Some questions:

  1. Why do I think people can only love one thing at a time? Why do I feel like I have to make that choice?
  2. Why do I conflate loving my writing with being awe stricken? It’s as if I think tenderness is out of reach, so I settle for fear and try to make it pretty.

But back to the feeling powerful thing. It really is just a safety thing. I think I spent the last six months in a house where I feel safe and valued and truly seen and cared for. Like I could chose to be anyone or anything and it wouldn’t be a deal breaker. And when you feel safe, you feel capable, and when you feel capable, you feel powerful. And so for a while there, I felt like water, that if I just kept moving, I could eventually break down even the hardest of rocks. For a while there, everything seemed possible; that it was only a matter of time. For a while there I thought, all I have to do is write my heart out, everything else will fall into place. For a while there, I didn’t doubt it, not for a singe second. Isn’t that power?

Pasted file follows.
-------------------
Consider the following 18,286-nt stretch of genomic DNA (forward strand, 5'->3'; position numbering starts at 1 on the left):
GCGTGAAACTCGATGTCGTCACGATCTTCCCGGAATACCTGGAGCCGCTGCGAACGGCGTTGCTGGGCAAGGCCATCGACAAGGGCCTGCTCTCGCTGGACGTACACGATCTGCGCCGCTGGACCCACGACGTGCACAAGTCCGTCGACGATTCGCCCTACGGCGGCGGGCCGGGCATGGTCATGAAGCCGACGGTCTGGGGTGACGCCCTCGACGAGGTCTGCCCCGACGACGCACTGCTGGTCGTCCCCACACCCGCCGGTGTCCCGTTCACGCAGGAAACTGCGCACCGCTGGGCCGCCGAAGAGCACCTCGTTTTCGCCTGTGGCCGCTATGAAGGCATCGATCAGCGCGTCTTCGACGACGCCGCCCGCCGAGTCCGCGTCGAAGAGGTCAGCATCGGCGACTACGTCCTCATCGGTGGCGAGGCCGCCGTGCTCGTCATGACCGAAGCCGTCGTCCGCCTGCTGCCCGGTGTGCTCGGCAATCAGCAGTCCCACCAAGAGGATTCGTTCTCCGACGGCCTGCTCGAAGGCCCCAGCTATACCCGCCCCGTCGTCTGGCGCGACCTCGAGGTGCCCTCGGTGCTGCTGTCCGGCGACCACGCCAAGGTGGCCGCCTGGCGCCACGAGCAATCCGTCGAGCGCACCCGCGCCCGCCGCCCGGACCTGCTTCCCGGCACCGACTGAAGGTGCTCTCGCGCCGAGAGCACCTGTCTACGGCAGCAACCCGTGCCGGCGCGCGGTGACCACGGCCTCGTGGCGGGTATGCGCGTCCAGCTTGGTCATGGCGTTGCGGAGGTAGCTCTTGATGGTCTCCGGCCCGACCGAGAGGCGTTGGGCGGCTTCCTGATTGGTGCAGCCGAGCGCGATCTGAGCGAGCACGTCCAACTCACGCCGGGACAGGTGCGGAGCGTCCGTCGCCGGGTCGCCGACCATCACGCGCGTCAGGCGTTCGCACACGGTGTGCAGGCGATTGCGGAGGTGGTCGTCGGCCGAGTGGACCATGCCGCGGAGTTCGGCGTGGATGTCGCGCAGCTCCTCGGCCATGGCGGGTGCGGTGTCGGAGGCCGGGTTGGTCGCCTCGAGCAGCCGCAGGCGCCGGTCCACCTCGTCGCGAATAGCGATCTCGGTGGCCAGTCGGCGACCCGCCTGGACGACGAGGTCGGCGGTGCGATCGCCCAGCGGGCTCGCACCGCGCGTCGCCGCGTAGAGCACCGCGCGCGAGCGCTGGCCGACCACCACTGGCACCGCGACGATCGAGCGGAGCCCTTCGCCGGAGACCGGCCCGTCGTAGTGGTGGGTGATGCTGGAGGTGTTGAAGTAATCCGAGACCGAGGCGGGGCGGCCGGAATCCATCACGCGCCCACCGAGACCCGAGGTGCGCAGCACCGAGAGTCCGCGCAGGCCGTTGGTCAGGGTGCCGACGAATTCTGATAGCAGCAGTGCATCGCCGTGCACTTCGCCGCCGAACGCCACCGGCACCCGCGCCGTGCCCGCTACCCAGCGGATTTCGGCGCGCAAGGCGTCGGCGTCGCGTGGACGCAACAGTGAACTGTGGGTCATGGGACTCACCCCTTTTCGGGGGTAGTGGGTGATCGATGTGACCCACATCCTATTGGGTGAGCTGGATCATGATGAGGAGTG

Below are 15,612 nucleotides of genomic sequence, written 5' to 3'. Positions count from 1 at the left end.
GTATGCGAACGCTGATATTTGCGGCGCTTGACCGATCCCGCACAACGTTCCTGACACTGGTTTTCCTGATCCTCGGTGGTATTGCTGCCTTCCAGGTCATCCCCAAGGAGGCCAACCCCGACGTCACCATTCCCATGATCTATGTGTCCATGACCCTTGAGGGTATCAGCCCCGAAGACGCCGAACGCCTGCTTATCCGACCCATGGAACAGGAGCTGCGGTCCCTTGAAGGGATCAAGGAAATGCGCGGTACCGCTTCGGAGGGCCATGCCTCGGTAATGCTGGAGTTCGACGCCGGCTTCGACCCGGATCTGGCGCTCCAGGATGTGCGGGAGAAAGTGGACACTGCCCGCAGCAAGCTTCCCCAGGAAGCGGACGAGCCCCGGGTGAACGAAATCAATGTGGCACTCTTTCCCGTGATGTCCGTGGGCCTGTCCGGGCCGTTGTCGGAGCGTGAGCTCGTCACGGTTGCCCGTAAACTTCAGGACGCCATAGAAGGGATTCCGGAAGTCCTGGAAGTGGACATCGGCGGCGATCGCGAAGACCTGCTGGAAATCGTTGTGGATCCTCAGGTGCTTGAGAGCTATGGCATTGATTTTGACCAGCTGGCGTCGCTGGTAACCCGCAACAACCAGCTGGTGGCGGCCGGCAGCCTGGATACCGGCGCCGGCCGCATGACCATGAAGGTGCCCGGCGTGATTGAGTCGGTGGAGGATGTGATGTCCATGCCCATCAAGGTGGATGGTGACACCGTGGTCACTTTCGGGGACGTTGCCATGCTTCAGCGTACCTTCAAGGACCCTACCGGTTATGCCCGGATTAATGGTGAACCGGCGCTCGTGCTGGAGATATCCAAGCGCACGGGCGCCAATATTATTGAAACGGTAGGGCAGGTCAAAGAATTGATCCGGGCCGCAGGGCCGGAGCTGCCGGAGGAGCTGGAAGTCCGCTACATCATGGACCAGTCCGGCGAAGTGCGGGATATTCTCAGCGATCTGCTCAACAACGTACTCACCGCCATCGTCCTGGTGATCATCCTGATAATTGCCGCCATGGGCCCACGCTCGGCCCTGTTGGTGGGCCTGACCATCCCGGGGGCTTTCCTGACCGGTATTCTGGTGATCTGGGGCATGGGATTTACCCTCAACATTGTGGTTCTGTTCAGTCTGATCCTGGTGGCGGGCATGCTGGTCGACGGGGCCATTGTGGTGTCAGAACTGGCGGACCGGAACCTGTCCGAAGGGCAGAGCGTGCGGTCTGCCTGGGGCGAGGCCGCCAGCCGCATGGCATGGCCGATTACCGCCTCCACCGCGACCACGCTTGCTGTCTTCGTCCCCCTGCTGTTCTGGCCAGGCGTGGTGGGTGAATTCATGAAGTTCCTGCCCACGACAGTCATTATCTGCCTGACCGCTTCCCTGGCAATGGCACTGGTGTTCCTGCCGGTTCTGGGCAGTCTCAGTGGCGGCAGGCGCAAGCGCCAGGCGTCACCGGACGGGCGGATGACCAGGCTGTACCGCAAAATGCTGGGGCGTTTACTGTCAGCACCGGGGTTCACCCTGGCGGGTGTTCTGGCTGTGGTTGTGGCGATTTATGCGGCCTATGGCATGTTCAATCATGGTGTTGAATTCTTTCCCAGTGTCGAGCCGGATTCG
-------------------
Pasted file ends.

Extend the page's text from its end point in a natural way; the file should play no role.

So it’s kind of scary that I’ve lost that in less than ten days. Kenya really is where (creative) dreams go to die. Maybe, I don’t know. Maybe this country is soul-crushing. Maybe I am just tired. I’ve been jet-lagged, I’m barely sleeping, I’ve gotten so many rejections these past few weeks(#thatwritinglife) and they’re getting to me. But I think more than anything, I’m back to a place where I’ve been heartbroken and disappointed so many times, I’m especially feeling the loss of that sense of possibility and care. Maybe that’s all there is to it: there’s been a change in environment and I’m not adapting as well as I hoped. The first time, I was travelling back to Kenya, my cousin told me, “I hope you don’t revert to being the Clarie that you are in Kenya.” and every time I travel, he echoes that sentiment. And every single time, I disappoint him. I think sometimes we play the roles we are cast in; that when we enter a space, we become who we think we’re expected to be in that place.